So Byrne was talking nonsense (and not for the first time) about a cap that is being imposed on top of a housing benefit system that has already been reformed. But he is not the only one.
On Sunday, Iain Duncan Smith appeared on the Andrew Marr Show and said that the government will look to reverse all its defeats in the Lords when the Welfare Reform Bill comes back to the Commons. You can watch from about 45 minutes in on iPlayer but you may want to move any heavy objects out of throwing range of your computer first.
Pressed by Marr about the cap and the Labour plan, IDS said: ‘The overall level is critical because we’ve got some people living in London in some cases in flats that are costing over £100,000 a year in rent. I know that’s at the extreme but that’s the kind of nonsense we got into under the last government. So it’s important we settle the London issue.’
That line about people on £100,000 a year has been trotted out again and again. The amount paid to the landlords of five families in London has been a devastatingly effective weapon in the debate on welfare reform.
Except of course that the bedroom caps that IDS himself introduced mean that the maximum that anyone can now receive in housing benefit is £400 a week or £20,800 a year.
In fairness, Byrne did a rather better job of explaining Labour’s position on Murnaghan on Sky on Sunday and IDS did signal that there would be concessions when the Bill returns to the Commons this week. ‘I’ve always been clear from when I made the speech at third reading that we will be looking at transitional measures and where there are people falling out of work we will be looking at grace periods,’ he said.
However, with even some Labour MPs arguing that the cap should be set lower than £26,000, the debate continues to take place in ignorance or disregard of the facts. Little wonder that there is overwhelming public support for the apparently fair proposition that nobody should receive more on benefit than the average amount earned by someone in work. Even as the Lords were voting to exclude child benefit from the cap last week, Lib Dem peer Lord Kirkwood was virtually alone in declaring that he opposed the cap in principle because it distorts the whole basis of the benefit system.
As I’ve argued before, the apparently simple logic for ‘fairness’ that has built a seemingly unstoppable momentum behind the cap is deeply flawed. For starters, that ‘hard-working family’ earning £26,000 a year may well also be receiving thousands of pounds in housing benefit, child benefit, working tax credit and tax credit.
If you still disagree, you might want to read this brilliant blog by Declan Gaffney first about the ‘bait-and-switch’ tactics employed by ministers: the seemingly pragmatic principle that is based on a rigged comparison. Or take a look at this blog by Alex Marsh on the way that ministers have framed the narrative behind the cap by creating division and sowing dischord.
Gaffney argues that ‘the only truly honest proponents of the benefit cap are those who are too ignorant or too far out of the loop to be party to the backroom consensus: the only truly honest critics are those who refuse to say they support it in principle’.
That backroom consensus sees that the political impetus behind the cap is so strong that it is better to accept false arguments in a pragmatic bid to prevent some of the most arbitrary impacts of the cap. ‘But there are costs attached to this strategy, in terms of the quality of political debate and more generally in the endorsement it gives to a big untruth about the social security system and those who are relying on it. On balance, I think the latter considerations should win out. A little dishonesty only helps if you’ve already decided to go along with the big lie.’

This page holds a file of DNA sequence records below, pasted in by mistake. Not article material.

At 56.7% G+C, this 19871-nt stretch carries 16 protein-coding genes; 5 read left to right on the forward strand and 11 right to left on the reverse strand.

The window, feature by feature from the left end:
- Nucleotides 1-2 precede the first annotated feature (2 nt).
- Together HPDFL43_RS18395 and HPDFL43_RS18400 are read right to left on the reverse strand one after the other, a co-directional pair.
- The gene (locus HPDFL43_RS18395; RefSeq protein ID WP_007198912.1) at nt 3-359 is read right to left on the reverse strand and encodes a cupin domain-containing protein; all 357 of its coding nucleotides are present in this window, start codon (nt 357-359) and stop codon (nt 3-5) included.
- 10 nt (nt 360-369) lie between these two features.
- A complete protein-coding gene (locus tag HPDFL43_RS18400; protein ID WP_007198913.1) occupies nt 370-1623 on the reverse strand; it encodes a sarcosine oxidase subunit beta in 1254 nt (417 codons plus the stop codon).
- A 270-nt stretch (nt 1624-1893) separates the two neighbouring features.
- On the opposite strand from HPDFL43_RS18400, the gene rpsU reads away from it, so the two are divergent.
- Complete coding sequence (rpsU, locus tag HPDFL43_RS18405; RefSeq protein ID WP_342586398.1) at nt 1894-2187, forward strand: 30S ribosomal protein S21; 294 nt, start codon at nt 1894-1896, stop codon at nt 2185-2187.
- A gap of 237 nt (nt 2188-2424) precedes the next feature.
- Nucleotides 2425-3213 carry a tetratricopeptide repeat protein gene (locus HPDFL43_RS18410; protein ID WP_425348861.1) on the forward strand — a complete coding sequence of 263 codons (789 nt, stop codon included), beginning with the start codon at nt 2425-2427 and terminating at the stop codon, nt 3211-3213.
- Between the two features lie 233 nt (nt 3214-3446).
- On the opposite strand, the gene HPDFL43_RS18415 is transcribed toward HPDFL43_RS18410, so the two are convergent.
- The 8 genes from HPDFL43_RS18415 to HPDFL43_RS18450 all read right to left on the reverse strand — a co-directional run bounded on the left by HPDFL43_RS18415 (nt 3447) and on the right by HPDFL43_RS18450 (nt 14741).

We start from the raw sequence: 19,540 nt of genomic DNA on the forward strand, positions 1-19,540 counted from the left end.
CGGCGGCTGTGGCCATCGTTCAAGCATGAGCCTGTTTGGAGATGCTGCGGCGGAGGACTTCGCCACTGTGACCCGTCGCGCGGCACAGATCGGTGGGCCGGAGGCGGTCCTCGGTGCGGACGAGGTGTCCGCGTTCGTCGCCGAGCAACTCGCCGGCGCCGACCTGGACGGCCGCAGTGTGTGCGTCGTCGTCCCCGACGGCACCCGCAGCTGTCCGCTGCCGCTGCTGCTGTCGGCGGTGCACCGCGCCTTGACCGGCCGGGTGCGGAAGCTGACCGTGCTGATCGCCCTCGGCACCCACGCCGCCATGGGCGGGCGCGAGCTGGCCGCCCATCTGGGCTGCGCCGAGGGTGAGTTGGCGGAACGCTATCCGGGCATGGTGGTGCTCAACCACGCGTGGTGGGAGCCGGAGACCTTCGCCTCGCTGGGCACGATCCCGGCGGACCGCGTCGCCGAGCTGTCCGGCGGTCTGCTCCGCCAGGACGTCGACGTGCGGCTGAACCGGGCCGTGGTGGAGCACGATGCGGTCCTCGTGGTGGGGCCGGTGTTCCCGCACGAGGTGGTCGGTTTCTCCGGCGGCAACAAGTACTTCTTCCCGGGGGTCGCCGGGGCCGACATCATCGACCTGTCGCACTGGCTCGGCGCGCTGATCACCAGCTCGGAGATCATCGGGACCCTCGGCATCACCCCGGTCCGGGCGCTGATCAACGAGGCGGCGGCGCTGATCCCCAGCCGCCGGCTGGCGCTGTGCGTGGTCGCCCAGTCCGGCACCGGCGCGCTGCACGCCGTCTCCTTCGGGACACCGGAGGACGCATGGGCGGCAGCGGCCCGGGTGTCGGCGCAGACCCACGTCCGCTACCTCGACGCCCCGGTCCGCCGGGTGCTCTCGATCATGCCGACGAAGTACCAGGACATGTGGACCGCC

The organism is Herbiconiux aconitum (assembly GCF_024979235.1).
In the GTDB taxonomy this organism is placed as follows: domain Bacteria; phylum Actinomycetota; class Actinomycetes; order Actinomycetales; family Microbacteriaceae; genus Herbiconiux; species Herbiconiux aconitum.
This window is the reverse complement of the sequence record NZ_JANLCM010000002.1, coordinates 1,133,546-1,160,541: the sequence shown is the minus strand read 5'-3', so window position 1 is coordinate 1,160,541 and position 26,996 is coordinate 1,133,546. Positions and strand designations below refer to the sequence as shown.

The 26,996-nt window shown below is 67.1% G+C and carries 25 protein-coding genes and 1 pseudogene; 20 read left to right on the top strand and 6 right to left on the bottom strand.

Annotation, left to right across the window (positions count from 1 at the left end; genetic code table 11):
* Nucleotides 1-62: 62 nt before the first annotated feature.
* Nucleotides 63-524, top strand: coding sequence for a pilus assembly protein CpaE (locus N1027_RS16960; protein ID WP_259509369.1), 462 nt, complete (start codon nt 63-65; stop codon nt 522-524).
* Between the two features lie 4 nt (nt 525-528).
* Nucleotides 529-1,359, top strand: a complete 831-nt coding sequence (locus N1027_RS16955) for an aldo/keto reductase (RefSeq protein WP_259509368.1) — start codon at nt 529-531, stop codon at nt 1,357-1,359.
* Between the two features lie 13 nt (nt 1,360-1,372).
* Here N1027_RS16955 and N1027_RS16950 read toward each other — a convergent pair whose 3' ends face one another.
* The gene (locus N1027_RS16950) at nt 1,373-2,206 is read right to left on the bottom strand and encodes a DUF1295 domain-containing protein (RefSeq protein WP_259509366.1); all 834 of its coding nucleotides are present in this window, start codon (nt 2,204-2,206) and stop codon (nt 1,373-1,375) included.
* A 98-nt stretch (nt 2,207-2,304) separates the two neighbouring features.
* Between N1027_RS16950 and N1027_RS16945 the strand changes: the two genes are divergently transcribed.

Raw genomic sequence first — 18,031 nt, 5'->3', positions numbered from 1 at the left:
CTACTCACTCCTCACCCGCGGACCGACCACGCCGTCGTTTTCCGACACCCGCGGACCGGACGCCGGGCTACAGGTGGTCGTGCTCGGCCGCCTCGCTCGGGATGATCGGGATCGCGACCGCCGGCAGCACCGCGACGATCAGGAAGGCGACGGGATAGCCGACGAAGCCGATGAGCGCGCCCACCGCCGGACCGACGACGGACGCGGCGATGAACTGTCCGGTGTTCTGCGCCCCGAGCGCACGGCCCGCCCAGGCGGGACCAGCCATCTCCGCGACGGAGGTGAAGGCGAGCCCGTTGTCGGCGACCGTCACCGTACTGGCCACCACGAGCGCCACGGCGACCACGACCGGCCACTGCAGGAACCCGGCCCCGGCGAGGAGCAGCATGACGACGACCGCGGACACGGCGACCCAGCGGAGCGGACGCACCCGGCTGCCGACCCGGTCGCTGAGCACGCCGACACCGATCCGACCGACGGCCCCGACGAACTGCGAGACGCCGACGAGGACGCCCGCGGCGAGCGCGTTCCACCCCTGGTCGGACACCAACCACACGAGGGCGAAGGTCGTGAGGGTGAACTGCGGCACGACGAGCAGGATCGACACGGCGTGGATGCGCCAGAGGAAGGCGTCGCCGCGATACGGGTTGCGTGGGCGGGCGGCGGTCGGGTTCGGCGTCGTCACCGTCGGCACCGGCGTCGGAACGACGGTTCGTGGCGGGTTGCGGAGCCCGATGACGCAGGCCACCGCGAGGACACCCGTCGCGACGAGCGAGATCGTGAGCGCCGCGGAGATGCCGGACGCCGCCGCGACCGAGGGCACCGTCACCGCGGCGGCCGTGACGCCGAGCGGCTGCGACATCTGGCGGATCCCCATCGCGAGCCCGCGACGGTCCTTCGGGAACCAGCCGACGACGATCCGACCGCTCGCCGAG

Marsh notes the way the argument has been framed by setting claimants against ‘hard working families’ while ignoring the fact that poverty is dynamic and people’s circumstances change. ‘Yesterday they were the “hard working families” that politicians are so concerned about and so in favour of. Then their luck changed. They haven’t suddenly become benefit-scrounging pondlife overnight. Yet the government proposes to penalise many of them further for their misfortune by rendering them unable to afford to stay in their homes.’
The consequences of all this will be felt not just by claimants and hard-working families and not just in the welfare system. More later on the impact of welfare reform on housing and a report out today from the CASE group of housing associations.
Who has most to celebrate from last night’s defeat for the government on welfare reform?
The obvious answer is families with children who, thanks to the bishops, Labour peers and a significant rebellion by Lib Dem peers in the Lords last night, will see their child benefit exempted from the £26,000 household benefit cap.
But anyone watching David Cameron’s PM Direct appearance in front of workers at ASDA on BBC News yesterday (watch from 4.35 in if you missed it) might come to a very different conclusion.
‘Are you happy that your taxes are going towards families where no-one is working and they’re earning more than £26,000 in benefits?’ Cameron asked them. ‘Is that fair? No. I don’t think it’s fair either and that’s why it’s right to have a welfare cap.’
Cameron was clearly loving the chance to talk to ‘hard-working families who do the right thing and pay their taxes’. He was comfortable in the knowledge that the cap has 76 per cent support in opinion polls and must also be loving the fact that his Lib Dem coalition partners are split down the middle and the Labour opposition are squirming with discomfort.